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Robots can be a threat to the well-being of mankind

Written by editor

Speaking at the First Employment Pathway Innovative Conference which is intended to serve as a unique forum for innovative minds to address how technology can solve the educational and workforce chall

Speaking at the First Employment Pathway Innovative Conference which is intended to serve as a unique forum for innovative minds to address how technology can solve the educational and workforce challenges of our time, Seychelles’ founding President Sir James R. Mancham, told the distinguished delegates who had assembled in the auditorium of the New York Institute of Technology, in Broadway, New York, to guard against the possibility of becoming “slaves to machines.”

“Machines were invented to serve humankind but if we are not careful, we will become slaves to machines,” the former President stated, as he argued that “the robots which are being built pose a threat to the wellbeing of mankind”, Sir James stated as he referred to the amount of jobs they are taking at the expense of those who seek to be meaningfully employed.

Sir James was enthusiastically supported by most members of the audience and certainly those who shared the panel of discussions on the stage with him – namely personalities like Vicente Fox – former President of Mexico and the Honorable Jerry MacArthur Hultin – Senior Presidential Fellow of New York City, who is also Chairman of the Global Futures Group LLC.

At a time when the Pope of Rome is visiting New York City, coinciding with the presence of world leaders who are attending the 70th General Assembly of the United Nations, their city’s hotels are chockfull, particularly as several fringe organizations are holding conferences, seminars and symposiums on issues of global importance.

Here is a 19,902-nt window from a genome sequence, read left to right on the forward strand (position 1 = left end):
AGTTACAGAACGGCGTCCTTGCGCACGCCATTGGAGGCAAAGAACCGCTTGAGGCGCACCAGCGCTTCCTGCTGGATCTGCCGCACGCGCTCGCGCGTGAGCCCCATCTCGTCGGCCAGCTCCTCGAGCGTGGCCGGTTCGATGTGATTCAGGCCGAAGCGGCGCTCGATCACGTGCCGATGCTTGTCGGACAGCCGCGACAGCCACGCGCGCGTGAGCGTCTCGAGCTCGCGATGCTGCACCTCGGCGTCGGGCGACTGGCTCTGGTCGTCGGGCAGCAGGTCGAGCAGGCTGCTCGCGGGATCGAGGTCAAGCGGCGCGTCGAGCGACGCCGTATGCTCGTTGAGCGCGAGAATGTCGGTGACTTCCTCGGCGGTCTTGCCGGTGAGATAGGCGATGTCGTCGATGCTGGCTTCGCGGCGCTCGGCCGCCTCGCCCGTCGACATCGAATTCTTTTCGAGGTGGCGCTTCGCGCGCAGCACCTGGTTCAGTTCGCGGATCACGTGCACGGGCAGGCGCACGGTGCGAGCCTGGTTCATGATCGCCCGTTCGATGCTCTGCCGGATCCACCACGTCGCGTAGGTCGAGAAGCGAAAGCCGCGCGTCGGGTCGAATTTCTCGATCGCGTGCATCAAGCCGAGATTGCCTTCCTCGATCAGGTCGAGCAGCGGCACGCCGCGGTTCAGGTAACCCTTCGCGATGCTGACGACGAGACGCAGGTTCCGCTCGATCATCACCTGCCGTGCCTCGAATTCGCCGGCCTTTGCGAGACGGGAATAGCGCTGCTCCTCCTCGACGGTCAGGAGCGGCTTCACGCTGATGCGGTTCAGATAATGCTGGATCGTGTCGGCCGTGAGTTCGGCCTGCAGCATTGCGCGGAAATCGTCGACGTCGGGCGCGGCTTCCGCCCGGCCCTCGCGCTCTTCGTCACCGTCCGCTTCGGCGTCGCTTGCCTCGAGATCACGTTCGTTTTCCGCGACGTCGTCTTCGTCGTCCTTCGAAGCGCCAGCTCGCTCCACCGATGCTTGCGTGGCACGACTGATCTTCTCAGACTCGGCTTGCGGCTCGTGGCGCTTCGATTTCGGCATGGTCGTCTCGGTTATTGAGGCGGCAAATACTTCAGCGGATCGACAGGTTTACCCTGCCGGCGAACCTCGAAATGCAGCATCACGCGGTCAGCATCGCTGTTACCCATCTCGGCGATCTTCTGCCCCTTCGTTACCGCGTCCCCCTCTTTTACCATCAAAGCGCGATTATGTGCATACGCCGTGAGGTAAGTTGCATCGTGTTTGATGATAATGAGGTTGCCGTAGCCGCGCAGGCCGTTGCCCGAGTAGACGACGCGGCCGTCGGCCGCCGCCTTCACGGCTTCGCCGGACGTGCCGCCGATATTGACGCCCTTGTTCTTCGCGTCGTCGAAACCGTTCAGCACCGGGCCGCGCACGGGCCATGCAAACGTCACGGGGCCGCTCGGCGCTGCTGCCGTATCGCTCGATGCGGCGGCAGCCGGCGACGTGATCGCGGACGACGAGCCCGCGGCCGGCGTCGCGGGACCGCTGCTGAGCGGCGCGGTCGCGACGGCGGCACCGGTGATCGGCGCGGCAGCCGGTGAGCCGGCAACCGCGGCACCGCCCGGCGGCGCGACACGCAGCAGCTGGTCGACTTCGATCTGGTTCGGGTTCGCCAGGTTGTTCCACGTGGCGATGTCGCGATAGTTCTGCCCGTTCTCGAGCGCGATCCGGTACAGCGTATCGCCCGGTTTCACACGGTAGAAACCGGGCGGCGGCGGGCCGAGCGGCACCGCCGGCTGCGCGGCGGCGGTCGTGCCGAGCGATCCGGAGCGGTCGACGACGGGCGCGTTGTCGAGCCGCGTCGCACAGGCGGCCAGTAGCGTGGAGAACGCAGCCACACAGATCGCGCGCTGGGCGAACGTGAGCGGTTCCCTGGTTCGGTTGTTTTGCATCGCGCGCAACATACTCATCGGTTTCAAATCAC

The event which Sir James is attending is being hosted by Viridis Learning (see website) – founded by Felix W. Ortiz III, as an education and human capital solutions for the middle field workforce.

So far as Sir James is concerned, he believes that the world must develop a novel system of education which will help humans to contain conflicts, intolerance and end distrust among individuals by developing a better understanding of the human being and of the universe of which he is part.

“At the moment, we cannot afford to perpetuate the type of education that we practice. The correction has to come from within education,” Sir James declared.

This morning Sir James will be participating in a special symposium of the Berlin-based Institute for Cultural Diplomacy (ICD) which will take place partly at the Columbia University and partly in the office of the Consul General of Bulgaria in New York.